Cooking with Onions: Reclaiming the Onionbalance

Welcome to another issue of Cooking with Onions!
 
Onionbalance is one of the standard ways onion service administrators can load balance onion services, but it didn't work for v3 onions. Until now. We just released a new version of Onionbalance that supports v3 onion services.
 
The core functionality remains the same: Onionbalance allows onion service operators to achieve the property of high availability by allowing multiple machines to handle requests for an onion service.
 
If you are already familiar with configuring Tor onion services, setting up Onionbalance is simple. Check the precise setup instructions on our documentation page.

What took you so long?

We deployed next generation v3 onions two years ago, but we just added v3 support for Onionbalance. This took a while...
 
Introducing v3 functionality to Onionbalance wasn't easy. The v3 protocol is more secure and robust than v2, but those benefits come with a more complicated protocol. That made Onionbalance integration harder.
 
To implement v3 support for Onionbalance, we had to jump through various hoops, and in some cases, we had to take the more complicated scenic route.
 
In particular, some of the advanced v3 crypto was not allowing us to pull the classic Onionbalance trick of making a user think they are going to the frontend service but in reality visiting a backend service. To work around this, we were forced to make the OnionBalance setup procedure a bit more complicated: operators now need to explicitly configure their backend services to act as Onionbalance instances via the torrc.
 
Finally, as part of our work on Onionbalance v3, we also had to implement v3 descriptor support for Stem, a Python controller library for Tor.

What's next?

We're still missing Onionbalance packages for Debian and pip. We want to conduct more tests before replacing the existing packages with the new Onionbalance, so we expect these to be ready in April. The current version of Onionbalance is 0.1.9, and our plan is to create the packages when 0.2.0 is released.
 
Additionally, these features are still to come:
  • Support for v3 "distinct descriptor" mode. This mode allows Onionbalance v2 to load-balance more than 10 backend instances, whereas currently Onionbalance v3 has a limit of 8 backend instances. In theory, Onionbalance could load-balance hundreds of backend instances by publishing descriptors at small time intervals that contain introduction points from a different subset of those instances each time.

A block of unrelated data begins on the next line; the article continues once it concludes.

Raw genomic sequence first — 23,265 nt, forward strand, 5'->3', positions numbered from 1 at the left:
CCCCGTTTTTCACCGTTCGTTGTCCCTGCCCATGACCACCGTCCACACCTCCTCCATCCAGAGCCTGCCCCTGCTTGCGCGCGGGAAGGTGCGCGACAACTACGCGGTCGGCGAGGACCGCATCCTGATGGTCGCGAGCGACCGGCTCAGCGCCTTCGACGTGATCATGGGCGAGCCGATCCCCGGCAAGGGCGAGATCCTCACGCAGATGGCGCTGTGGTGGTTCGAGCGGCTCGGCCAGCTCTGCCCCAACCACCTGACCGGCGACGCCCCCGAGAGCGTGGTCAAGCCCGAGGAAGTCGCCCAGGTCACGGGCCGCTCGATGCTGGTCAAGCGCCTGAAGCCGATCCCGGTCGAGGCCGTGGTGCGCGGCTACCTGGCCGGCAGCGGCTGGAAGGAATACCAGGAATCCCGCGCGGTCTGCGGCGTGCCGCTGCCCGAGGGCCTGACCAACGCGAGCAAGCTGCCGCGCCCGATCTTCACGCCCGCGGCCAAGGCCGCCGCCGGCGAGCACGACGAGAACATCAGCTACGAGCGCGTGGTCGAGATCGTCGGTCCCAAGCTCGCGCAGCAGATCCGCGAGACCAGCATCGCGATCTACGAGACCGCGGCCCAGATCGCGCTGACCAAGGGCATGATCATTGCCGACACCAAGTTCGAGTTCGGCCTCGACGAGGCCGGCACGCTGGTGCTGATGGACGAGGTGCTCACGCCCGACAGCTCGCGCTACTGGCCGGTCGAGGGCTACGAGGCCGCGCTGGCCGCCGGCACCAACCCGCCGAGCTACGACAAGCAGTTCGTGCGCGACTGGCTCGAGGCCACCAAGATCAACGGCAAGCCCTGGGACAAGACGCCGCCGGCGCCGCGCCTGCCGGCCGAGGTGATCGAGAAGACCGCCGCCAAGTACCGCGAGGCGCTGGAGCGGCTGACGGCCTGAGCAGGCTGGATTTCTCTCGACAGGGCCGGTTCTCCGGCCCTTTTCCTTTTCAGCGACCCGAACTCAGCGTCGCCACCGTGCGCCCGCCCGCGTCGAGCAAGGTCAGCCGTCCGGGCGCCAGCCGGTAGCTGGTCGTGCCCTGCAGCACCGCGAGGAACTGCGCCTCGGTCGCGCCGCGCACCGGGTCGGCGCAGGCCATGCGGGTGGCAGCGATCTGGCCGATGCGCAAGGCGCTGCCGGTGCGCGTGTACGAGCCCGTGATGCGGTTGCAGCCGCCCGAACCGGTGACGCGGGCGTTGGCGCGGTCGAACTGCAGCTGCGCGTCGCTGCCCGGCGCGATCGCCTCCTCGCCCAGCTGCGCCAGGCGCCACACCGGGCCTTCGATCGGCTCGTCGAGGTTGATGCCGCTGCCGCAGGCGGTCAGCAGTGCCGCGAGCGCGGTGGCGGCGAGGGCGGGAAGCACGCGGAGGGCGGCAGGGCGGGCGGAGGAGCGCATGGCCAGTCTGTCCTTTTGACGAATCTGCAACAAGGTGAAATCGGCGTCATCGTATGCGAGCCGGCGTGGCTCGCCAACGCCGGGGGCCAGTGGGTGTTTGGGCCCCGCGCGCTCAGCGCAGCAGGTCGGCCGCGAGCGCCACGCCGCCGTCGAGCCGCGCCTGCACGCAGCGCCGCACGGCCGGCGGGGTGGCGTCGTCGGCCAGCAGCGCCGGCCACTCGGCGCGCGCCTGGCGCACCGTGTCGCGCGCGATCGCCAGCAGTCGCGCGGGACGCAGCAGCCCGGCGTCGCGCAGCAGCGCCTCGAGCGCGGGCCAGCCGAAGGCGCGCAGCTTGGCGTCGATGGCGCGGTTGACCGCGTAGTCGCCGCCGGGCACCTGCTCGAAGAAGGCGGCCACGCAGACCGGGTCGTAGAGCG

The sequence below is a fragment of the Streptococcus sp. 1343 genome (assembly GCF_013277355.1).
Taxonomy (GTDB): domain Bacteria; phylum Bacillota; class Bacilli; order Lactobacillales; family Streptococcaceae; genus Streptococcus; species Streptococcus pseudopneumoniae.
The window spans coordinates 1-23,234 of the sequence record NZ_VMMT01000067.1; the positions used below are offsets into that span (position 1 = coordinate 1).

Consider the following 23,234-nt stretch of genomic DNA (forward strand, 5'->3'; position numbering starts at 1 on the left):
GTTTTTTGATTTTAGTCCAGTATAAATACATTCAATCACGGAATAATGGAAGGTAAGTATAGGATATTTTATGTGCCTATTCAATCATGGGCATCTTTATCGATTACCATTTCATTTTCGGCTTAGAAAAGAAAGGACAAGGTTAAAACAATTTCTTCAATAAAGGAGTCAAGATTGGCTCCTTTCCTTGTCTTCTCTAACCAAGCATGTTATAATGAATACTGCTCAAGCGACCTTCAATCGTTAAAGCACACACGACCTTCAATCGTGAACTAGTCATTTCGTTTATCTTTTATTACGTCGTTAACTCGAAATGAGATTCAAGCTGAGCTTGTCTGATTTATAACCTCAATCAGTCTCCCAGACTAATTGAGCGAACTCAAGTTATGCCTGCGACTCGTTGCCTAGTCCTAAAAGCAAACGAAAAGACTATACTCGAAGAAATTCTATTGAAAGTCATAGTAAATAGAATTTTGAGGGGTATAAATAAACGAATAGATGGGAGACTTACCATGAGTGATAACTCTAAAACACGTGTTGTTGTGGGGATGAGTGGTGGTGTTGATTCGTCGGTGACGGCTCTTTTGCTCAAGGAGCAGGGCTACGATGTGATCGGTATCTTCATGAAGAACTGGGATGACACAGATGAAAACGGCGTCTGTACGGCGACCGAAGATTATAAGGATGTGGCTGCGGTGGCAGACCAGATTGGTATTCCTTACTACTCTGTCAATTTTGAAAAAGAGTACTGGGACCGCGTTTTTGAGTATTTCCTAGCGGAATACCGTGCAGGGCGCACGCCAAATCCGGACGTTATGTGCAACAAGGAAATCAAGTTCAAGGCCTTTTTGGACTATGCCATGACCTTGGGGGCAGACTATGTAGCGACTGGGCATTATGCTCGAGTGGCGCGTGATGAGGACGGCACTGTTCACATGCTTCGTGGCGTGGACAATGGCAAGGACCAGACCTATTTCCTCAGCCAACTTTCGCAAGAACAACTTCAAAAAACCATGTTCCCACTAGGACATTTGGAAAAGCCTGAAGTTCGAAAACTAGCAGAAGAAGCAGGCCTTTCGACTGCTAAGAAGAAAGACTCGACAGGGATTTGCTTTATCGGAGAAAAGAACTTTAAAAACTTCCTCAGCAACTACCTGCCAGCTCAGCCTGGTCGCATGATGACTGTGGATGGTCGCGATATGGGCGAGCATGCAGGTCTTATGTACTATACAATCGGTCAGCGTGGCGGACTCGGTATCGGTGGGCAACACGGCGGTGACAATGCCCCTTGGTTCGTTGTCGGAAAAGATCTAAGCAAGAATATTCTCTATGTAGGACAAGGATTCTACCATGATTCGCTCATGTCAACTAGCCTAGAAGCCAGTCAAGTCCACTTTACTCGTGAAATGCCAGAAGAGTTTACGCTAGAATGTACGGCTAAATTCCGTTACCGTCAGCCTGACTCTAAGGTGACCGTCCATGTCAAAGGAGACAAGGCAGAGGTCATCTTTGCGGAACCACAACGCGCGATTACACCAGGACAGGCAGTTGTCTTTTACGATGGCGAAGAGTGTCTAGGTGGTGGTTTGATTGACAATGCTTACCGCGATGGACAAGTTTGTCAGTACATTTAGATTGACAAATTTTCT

• Minimize the differences between both v3 and other descriptors. Currently Onionbalance v3 descriptors can look different from other descriptors, which makes it possible for clients and HSDirs to learn that a service is using Onionbalance. This can be an issue for more advanced onion service threat models
  • Enable client authorization on the frontend service. This may be needed in specialized use cases. Adding this feature would first require implementing client authorization support to Stem v3 descriptors and then using that feature in Onionbalance.
  • Allow the ability to transfer your existing v3 onion service to Onionbalance.
Right now, any sort of testing and feedback would be really helpful for us. Also, if you are in the mood for coding or fixing bugs, it would be great if you could provide patches for any of the above missing features or any other feature you might need: We also have a GitHub mirror for people who feel more comfortable there.
 
We hope this new flavor gives the transition to v3 onion services a boost. And now that Onionbalance is back in active development, maybe you'll join us in kitchen and write some code?
 
Until next time! :)
Anonymous

March 17, 2020

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Can you stop using github and host them internally on gitea? Github's account creation is blocking tor.

gitea.torproject.org will be nice

Anonymous

March 18, 2020

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Hello,
I agree that GitLab ia better than GitHub, but I think there are better alternatives.

*Sourcehut.org* e.g. is Java-Script-free, Free Software and hostable

Anonymous

March 24, 2020

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I really don't know anything about Onion Balance or the Tor HS internals, but I can't help but think... wouldn't it have been smarter to embed the OnionBalance logic into Tor directly when v3 was being developed? Such that any two or more Tor instances hosting an HS with the same private key would automatically share requests? This is how i2p does multihoming, although i2p has the convenience of being DHT-based. Just wondering.

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